Two: Your 'unique' Webflow pages, like your homepage, are going to be static (which means the pages are sent to the user as they are displayed) which is great for SEO and site speed. Check out our results below—and that is from when we first deployed the site and hadn't put much effort into optimisation.
Webflow is great because it means you need to worry less about following SEO and page speed best practices and can focus more on creating convincing content. There's still a few 'gotchas' around image sizing (which we cover below), but as long as you keep these in mind, you're golden. Site speed is so important for SEO and good UX and yet so many businesses don't get this right. Check out your competitors on Google Page Speed Insights and I'm willing to bet most of them will have scores
Three: For dynamic pages (like this blog post or product catalogues), Webflow offers a customisable CMS. Unlike your typical CMS (like Wordpress) which serves content dynamically, Webflow will still pre-generate your pages, making your site load much faster. At the same time, you get all the benefit of being able to define your own content model, making it easy to re-use content and ensure consistency across pages. Even better, you can also reference and use your dynamic content on static pages.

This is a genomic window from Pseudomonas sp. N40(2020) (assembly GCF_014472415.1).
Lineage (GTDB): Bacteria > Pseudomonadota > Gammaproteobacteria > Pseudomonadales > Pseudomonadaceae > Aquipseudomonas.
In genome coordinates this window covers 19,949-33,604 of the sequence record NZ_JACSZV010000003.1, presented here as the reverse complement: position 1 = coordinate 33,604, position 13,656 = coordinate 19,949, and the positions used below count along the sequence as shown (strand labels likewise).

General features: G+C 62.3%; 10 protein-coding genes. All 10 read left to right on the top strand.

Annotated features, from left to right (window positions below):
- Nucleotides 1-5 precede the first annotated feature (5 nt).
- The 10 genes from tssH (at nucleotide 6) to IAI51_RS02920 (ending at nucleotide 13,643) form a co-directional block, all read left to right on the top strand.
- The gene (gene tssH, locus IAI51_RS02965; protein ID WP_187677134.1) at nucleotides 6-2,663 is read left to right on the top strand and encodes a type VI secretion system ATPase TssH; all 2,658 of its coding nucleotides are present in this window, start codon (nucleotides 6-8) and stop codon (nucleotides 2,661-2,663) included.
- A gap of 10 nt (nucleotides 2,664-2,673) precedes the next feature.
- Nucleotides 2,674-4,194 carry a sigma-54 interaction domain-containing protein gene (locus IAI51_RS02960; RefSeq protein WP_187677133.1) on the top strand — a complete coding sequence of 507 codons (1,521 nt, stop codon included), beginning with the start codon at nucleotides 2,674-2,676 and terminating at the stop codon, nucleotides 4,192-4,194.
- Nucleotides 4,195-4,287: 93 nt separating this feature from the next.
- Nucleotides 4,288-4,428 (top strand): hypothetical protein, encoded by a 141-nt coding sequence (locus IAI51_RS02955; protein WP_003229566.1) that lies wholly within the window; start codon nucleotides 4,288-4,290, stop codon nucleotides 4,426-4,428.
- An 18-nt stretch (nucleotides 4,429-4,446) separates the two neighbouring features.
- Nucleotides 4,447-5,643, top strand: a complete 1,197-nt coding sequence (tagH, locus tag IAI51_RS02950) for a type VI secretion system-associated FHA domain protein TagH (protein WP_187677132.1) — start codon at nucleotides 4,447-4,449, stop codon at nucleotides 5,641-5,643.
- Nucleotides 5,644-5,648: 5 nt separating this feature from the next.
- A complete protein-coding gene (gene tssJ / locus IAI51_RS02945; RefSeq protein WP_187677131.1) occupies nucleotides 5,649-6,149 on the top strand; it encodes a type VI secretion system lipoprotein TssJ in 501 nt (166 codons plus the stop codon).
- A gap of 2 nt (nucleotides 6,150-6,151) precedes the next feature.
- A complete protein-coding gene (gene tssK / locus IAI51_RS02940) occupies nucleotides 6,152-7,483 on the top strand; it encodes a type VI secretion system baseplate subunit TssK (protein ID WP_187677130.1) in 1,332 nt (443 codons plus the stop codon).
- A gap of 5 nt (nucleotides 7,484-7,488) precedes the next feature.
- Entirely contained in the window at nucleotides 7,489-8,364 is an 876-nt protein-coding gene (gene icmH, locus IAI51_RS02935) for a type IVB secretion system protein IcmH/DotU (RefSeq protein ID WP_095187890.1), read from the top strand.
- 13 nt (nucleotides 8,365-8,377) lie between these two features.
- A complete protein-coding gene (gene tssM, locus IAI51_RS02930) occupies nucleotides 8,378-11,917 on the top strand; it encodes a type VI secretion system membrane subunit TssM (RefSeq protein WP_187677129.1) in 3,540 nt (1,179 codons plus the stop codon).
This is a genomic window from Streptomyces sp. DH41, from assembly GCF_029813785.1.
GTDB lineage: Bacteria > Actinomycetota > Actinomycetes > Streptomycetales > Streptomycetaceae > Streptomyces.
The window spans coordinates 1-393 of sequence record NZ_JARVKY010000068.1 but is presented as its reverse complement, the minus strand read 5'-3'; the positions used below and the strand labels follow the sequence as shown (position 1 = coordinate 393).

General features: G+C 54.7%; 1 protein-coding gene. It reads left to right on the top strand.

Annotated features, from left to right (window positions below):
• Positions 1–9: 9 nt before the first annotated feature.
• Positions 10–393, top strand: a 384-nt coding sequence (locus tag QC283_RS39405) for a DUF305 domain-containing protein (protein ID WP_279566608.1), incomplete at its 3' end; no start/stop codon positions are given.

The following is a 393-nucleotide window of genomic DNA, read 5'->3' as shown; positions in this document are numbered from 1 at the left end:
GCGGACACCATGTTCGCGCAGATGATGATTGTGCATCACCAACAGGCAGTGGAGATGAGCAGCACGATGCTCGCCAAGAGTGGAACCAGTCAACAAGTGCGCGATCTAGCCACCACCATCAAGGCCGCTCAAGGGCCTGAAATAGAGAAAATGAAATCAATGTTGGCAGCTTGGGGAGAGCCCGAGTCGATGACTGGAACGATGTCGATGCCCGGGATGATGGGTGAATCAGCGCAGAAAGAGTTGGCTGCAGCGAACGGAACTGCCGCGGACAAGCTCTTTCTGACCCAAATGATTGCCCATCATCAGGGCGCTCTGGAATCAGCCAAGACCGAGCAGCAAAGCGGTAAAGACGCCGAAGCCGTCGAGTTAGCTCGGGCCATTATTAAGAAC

For our client Order In, for example testimonials are managed through the CMS and for each landing page we can pick which ones are appropriate, e.g. based on industry, product, etc...
Taking this a step further, for Order In, the Webflow CMS lets us quickly generate a large number of landing pages (150 and counting) for SEO and SEM purposes that follow a consistent (and optimised) format, yet have unique and relevant content.
Whatever you're doing, thinking about and defining your content model upfront is going to save you a lot of headache. This is less relevant when using the CMS purely for pages, but more so if you have relationships between content elements (e.g. a blog post has authors, and categories attached to it)